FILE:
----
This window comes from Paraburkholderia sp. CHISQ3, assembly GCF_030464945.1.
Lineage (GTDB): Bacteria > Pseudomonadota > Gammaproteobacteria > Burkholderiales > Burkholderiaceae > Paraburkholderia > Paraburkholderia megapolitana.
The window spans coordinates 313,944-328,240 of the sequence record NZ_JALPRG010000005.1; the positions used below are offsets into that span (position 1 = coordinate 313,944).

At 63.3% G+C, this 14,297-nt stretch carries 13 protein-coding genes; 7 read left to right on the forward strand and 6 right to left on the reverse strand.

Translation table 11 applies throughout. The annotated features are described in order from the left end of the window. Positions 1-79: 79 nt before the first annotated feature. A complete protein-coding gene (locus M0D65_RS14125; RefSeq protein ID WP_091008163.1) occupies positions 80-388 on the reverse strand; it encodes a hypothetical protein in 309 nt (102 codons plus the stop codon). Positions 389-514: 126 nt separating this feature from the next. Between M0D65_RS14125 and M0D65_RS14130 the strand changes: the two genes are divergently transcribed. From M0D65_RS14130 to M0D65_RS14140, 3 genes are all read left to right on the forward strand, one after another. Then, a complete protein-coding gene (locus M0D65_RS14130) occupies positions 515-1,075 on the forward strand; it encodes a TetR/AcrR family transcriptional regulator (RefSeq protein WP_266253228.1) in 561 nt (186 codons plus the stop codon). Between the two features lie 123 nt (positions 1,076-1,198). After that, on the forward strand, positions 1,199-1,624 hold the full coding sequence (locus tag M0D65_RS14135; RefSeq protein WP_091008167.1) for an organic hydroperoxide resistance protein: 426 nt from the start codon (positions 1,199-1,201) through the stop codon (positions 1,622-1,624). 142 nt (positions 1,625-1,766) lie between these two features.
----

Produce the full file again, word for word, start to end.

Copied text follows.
This window comes from Paraburkholderia sp. CHISQ3, assembly GCF_030464945.1.
Lineage (GTDB): Bacteria > Pseudomonadota > Gammaproteobacteria > Burkholderiales > Burkholderiaceae > Paraburkholderia > Paraburkholderia megapolitana.
The window spans coordinates 313,944-328,240 of the sequence record NZ_JALPRG010000005.1; the positions used below are offsets into that span (position 1 = coordinate 313,944).

At 63.3% G+C, this 14,297-nt stretch carries 13 protein-coding genes; 7 read left to right on the forward strand and 6 right to left on the reverse strand.

Translation table 11 applies throughout. The annotated features are described in order from the left end of the window. Positions 1-79: 79 nt before the first annotated feature. A complete protein-coding gene (locus M0D65_RS14125; RefSeq protein ID WP_091008163.1) occupies positions 80-388 on the reverse strand; it encodes a hypothetical protein in 309 nt (102 codons plus the stop codon). Positions 389-514: 126 nt separating this feature from the next. Between M0D65_RS14125 and M0D65_RS14130 the strand changes: the two genes are divergently transcribed. From M0D65_RS14130 to M0D65_RS14140, 3 genes are all read left to right on the forward strand, one after another. Then, a complete protein-coding gene (locus M0D65_RS14130) occupies positions 515-1,075 on the forward strand; it encodes a TetR/AcrR family transcriptional regulator (RefSeq protein WP_266253228.1) in 561 nt (186 codons plus the stop codon). Between the two features lie 123 nt (positions 1,076-1,198). After that, on the forward strand, positions 1,199-1,624 hold the full coding sequence (locus tag M0D65_RS14135; RefSeq protein WP_091008167.1) for an organic hydroperoxide resistance protein: 426 nt from the start codon (positions 1,199-1,201) through the stop codon (positions 1,622-1,624). 142 nt (positions 1,625-1,766) lie between these two features.